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Transcribed by Gill and Jim Hollis
Rushden Urban District Council

The Rushden Echo, 28th September 1962

Byelaws: Tough Line by Council

Rushden Urban Council is adopting a tougher policy on byelaws affecting its parks and open spaces. Steps taken at this week’s council meeting imply that, in future, they will be more rigidly enforced, and brought to the attention of the public.

On Wednesday the Council was told that someone had made “unauthorised use” of the swimming bath. In the playgrounds equipment had been damaged, and complaints about annoyance had been received from some residents living nearby. In the parks youths had been breaking byelaws by cycling.

The parks committee decided to take no action over the swimming bath incident. But to prevent similar damage being done in the Fosse Way and Rose Avenue playgrounds, it was decided to arrange for notices to be erected, directing young people’s attention to the use of equipment by children under 16.

In the case of the Rose Avenue playground the surveyor was asked to investigate the possibility of erecting obstructions to prevent anyone other than small children using it for football and cricket.

Court Case

In the committee’s report about cycling in the parks, a court case was quoted – another was due to be heard – and it was added that the council wrote to the magistrates regretting it had not been granted costs.

The parks superintendent report says that nine boys – between eight and 15 – were stopped when riding cycles in Spencer Park. They were later interviewed in front of their parents by the police.

The clerk was asked to write to their parents advising them that the committee would take “a very serious view” of any further offences.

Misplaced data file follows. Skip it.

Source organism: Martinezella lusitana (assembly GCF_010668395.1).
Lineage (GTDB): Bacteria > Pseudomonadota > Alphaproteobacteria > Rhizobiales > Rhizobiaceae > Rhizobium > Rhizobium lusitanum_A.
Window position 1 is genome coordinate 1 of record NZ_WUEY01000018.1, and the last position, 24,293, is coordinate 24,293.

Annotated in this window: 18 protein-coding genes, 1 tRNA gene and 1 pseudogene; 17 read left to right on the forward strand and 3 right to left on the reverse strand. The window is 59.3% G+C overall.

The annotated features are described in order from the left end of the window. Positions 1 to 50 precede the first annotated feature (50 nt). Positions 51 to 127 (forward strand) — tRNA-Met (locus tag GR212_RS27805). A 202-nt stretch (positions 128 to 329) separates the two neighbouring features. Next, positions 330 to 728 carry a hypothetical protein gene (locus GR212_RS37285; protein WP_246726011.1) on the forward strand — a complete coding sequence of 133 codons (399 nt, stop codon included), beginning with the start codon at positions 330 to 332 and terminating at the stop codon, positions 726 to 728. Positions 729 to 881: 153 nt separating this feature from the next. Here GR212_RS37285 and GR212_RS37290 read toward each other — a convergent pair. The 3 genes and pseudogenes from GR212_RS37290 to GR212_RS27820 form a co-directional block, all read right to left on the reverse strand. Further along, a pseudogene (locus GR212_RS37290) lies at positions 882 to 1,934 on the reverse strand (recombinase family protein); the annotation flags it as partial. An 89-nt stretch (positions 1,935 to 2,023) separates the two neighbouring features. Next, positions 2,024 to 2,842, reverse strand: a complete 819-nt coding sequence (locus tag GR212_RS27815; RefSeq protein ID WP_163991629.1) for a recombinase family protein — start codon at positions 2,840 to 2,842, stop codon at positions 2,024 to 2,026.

At the council meeting last month – it is revealed in the current minutes – the clerk brought to light incidents resulting from contraventions of the byelaws in pleasure grounds and Hall grounds (the public was excluded from this part of the business). The council was told what action the police had taken.

As a result of discussion at the August meeting, the clerk was authorised to institute proceedings on behalf of the council against anyone breaking the byelaws in pleasure grounds – under the 1875 Public Health Act –and appear before the council if any proceedings were taken.

‘Improve more houses with grants’

Rushden Urban Council on Wednesday considered a Ministry of Housing and Local Government circular, urging local authorities to make a “determined and sustained effort” to secure a big increase in the numbers of houses improved with the aid of grants.

The circular suggested that authorities should consider arrangements for securing the improvement of all houses in a selected street or area.

The council was told that the views of the medical officer were being sought as to any suitable groups of houses which might be selected for improvements on the lines suggested.

Arrangements were being made for leaflets about improvement grants to be circulated with the council’s rate demands.

The clerk reported that the United Counties Bus Company has agreed to take action to co-ordinate the fares on services operating along High Street South so as to obviate the present differences in charges for the journey from Wymington Road to the Wheatsheaf.

The Housing Committee reported that following confirmation of the Newton Road Compulsory Purchase Order (concerning number 24-36 Newton Road), which was the subject of a public inquiry, it was felt desirable that the redevelopment should be planned in conjunction with an area of one-and-a-quarter acres lying behind the site.

The council approved the committee’s recommendation that the district valuer should be asked to negotiate and recommend terms for the acquisition of the additional ground.

The council is to look into the question of providing additional roadside seats in Irchester Road.

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